Carbohydrates have been the mainstay of diets around the world for thousands of years, but recently they’ve been under attack on the web and in some best-selling diet books, leaving the average person thoroughly confused.
Are carbs really bad for me? What the heck is a carb, anyway? Sodas and spinach are both carbohydrate foods. So are Oreos and oats, pancakes and plums, and cakes and cucumbers. Whether carbs are “good” or “bad” for you depends entirely on the quality of the ones you choose.
It may help you to think of carbohydrate choices on a quality continuum, starting with the healthiest, top-quality choices and progressing to less healthy choices. Make more of your carb choices from the beginning of this list than from the end, and you’ll be eating well. It’s as simple as that.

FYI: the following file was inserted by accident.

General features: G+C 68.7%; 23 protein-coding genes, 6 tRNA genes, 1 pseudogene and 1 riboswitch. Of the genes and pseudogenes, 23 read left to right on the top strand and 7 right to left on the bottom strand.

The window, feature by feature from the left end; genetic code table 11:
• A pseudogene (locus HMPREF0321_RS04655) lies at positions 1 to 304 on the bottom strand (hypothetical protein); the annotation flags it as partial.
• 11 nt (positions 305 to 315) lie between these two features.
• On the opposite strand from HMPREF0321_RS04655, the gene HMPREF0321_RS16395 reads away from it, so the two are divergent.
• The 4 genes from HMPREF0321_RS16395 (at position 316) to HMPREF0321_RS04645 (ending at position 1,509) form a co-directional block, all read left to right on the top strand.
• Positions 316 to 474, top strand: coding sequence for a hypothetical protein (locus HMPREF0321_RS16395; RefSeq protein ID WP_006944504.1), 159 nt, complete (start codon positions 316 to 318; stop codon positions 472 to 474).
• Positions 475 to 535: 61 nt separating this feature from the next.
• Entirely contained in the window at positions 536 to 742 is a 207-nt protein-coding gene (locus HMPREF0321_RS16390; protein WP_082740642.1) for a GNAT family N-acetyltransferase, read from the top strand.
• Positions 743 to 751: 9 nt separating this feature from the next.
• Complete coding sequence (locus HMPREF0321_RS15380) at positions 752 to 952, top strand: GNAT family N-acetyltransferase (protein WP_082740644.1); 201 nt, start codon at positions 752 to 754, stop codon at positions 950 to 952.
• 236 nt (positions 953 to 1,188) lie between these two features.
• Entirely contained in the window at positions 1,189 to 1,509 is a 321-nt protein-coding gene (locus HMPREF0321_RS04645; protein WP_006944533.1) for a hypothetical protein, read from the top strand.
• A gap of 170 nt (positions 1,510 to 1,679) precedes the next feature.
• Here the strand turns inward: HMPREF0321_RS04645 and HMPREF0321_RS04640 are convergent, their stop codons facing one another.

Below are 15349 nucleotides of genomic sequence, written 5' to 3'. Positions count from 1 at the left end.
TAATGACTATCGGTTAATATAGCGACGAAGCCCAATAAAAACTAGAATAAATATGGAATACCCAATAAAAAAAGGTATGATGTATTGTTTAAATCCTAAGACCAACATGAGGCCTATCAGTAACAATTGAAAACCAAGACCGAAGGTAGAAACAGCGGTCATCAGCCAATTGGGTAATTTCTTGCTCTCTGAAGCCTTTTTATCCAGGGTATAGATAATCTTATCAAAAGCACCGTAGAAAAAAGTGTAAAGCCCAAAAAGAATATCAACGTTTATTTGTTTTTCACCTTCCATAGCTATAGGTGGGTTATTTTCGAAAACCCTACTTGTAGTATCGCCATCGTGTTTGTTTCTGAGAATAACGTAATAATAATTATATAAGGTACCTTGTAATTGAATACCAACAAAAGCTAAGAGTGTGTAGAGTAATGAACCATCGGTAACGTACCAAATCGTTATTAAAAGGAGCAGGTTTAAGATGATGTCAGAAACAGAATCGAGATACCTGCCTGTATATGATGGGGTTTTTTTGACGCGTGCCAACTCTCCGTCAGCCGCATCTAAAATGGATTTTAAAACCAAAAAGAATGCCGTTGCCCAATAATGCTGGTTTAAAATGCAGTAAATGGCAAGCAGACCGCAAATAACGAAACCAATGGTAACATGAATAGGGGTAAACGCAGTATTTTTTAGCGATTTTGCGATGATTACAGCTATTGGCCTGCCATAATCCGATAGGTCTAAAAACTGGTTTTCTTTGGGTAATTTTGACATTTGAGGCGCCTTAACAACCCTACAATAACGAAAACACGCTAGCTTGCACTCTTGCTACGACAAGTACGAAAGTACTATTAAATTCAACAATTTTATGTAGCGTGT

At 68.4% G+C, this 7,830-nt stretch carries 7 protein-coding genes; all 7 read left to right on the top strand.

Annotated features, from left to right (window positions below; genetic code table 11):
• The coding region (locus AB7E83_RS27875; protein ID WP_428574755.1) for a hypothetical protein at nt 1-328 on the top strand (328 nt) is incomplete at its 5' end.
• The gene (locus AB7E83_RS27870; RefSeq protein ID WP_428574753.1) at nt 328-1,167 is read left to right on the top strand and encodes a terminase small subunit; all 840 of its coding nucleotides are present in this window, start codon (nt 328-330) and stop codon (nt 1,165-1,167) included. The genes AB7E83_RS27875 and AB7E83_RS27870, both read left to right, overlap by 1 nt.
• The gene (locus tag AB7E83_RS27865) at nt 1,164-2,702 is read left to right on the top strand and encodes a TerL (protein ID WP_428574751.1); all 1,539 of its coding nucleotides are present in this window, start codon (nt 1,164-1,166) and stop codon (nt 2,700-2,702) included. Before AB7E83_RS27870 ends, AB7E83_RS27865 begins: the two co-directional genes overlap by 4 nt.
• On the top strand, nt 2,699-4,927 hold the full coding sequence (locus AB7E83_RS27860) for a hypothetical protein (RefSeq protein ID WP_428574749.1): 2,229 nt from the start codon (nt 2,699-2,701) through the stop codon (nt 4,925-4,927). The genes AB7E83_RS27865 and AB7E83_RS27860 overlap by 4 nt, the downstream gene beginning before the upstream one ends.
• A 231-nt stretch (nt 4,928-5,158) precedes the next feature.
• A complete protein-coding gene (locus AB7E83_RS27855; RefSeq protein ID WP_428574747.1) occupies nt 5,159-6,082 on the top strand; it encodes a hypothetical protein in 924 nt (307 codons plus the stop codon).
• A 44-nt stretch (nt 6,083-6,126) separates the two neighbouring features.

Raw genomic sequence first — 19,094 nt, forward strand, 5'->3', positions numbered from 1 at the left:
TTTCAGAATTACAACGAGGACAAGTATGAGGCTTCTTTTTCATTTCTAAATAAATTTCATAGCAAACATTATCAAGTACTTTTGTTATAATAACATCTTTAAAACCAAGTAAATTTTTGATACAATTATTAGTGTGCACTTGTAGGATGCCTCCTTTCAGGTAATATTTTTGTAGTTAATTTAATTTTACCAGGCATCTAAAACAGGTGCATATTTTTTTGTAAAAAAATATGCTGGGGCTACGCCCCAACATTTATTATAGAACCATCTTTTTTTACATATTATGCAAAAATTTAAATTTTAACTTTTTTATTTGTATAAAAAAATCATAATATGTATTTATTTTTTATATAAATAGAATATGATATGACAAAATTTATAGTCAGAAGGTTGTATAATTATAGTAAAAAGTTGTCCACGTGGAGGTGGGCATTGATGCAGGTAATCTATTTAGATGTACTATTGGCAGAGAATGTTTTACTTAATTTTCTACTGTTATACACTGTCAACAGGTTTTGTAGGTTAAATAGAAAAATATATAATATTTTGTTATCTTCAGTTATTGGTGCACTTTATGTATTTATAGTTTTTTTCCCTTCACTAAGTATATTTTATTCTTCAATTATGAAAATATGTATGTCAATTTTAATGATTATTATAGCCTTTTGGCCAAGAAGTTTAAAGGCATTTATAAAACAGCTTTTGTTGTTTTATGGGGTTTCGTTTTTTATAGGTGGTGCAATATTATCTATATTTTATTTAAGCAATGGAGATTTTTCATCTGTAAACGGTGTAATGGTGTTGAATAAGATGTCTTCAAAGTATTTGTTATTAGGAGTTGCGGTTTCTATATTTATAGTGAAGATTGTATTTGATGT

Sara and I just returned from Rome, where both of us spoke at a meeting of the International Carb Quality Consortium, chaired by Drs. Walter Willett and David Jenkins. As the studies and graphs by an eminent group of the world’s top carbohydrate scientists demonstrated, there are many complex ways to rate the quality of carbohydrates. Counting, scoring, and rating foods can take the enjoyment out of eating, however—and eating is meant to be one of life’s major pleasures. If you simply use common sense to favor the most intact, whole carbohydrate choices as outlined above, there’s no need to eat by the numbers.
So simply keep the Carb Quality continuum above in mind, and you’re equipped to go forth and enjoy healthy carbohydrates without worrying about the scare-mongering from some websites and diet books. Or better still, download a PDF copy, and post it in your kitchen!
Cynthia Harriman, Director of Food and Nutrition Strategies